A Dangerous Desire to Do Right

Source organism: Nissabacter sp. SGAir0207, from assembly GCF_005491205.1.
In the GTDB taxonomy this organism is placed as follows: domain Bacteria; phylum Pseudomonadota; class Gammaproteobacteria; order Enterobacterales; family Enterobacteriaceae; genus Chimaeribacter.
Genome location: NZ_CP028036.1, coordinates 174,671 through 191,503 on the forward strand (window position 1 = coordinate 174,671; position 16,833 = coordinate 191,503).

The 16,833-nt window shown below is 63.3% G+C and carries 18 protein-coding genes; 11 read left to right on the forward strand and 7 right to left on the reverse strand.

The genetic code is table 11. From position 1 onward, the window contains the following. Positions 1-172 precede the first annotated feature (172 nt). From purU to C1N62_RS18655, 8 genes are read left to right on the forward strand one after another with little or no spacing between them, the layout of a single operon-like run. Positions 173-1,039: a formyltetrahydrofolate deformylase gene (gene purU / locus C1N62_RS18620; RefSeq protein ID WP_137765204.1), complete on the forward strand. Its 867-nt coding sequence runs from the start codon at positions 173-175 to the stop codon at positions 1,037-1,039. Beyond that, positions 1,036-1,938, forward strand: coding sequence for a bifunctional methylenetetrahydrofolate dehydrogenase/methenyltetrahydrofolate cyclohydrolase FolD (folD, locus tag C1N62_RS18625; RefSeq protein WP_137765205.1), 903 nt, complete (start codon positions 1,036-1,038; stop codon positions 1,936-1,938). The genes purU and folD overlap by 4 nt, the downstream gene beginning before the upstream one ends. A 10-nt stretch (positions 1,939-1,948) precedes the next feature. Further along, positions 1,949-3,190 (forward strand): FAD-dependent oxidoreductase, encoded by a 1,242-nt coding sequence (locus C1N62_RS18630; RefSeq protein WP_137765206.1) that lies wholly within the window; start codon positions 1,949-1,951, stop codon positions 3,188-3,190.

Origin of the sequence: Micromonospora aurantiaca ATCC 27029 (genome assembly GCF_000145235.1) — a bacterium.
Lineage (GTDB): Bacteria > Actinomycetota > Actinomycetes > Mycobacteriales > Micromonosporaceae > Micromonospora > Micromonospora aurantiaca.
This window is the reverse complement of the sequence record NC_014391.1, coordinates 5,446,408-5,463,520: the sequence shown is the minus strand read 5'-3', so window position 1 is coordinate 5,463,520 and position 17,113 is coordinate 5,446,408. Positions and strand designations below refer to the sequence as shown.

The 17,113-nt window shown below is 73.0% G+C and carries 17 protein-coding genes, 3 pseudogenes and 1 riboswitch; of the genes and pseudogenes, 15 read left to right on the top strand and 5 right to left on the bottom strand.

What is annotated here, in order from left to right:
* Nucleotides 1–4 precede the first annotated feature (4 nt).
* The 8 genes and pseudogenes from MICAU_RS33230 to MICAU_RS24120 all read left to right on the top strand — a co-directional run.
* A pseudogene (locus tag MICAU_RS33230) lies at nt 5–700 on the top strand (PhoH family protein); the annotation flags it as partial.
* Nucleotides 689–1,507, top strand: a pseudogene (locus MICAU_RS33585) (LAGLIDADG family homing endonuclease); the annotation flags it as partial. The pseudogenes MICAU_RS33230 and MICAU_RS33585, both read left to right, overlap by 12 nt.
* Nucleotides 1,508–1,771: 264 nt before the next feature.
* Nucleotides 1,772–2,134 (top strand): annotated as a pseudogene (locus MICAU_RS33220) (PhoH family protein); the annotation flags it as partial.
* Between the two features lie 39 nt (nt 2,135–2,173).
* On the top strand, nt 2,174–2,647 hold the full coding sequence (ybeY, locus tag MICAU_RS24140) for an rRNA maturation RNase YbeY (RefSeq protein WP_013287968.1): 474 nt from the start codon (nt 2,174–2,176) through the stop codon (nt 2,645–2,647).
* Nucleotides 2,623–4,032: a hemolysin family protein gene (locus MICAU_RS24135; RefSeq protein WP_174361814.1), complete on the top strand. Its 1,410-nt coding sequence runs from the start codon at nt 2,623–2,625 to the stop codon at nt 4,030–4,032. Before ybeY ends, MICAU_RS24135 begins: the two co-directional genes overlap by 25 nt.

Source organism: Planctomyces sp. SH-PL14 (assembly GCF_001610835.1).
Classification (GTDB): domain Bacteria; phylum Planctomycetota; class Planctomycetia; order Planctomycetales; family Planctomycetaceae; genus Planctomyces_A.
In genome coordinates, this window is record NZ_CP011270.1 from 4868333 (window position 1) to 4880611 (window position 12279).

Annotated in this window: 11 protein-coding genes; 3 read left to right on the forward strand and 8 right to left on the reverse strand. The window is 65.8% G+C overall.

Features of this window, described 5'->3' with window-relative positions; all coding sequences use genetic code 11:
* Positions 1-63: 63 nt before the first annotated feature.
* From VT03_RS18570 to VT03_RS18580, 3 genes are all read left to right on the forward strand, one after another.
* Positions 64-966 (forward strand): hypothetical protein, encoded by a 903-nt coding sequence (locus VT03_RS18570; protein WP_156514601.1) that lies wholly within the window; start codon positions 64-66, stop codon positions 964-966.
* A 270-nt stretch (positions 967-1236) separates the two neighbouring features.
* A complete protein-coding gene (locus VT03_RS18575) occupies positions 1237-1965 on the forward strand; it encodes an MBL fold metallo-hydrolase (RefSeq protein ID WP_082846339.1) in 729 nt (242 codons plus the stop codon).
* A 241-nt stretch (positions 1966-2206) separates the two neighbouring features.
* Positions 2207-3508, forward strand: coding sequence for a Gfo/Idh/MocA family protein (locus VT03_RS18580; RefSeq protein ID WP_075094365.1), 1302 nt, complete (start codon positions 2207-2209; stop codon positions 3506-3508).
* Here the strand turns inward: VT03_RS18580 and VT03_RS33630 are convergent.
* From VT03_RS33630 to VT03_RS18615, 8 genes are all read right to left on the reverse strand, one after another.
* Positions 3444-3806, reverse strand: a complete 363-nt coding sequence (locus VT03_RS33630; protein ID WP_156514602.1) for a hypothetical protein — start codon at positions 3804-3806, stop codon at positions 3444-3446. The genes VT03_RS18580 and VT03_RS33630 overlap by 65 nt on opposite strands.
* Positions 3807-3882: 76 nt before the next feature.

War begets war: it is an old truism, and internecine wars — of the type twice fought on American soil — typically have their antecedents in prior wars. Consider our Revolutionary War, whose cri de coeur was “no taxation without representation.” But how often we overlook that Britain imposed these heightened taxes on the colonists to service debts from the French and Indian War. Consider our Civil War, which was fought to preserve the Union and abolish slavery. But how often we overlook that what upset the balance between free and slave states were territorial acquisitions made during the Mexican-American War. This pattern extends also to the key personalities of these conflicts, who first appeared on the historical stage in the prior war — George Washington, who at the end of the French and Indian Wars was a minor officer of mixed reputation who had once surrendered to the French, and Ulysses S. Grant, who mustered out of the army not long after the end of the Mexican-American War. When Robert E. Lee surrendered to him seventeen years later at Appomattox, Grant reminded Lee that they had met once before, in Mexico. General Lee, who had been a colonel in that first war, apologized; he could not recall having ever met Grant. A recent raft of commentary — from articles to books to endless cable news segments — has asked whether the United States is headed toward another civil war. Anxiety about the subject grips us. Could our divisions metastasize into war? We watch the trend lines: increasing income inequality; racial resentments; hyper-partisanship; outbursts of violence. Which of these could prove combustible enough to incite a war? In recent years an alarming number of Americans have been moved to protest, to riot, and even to engage in insurrection. And like

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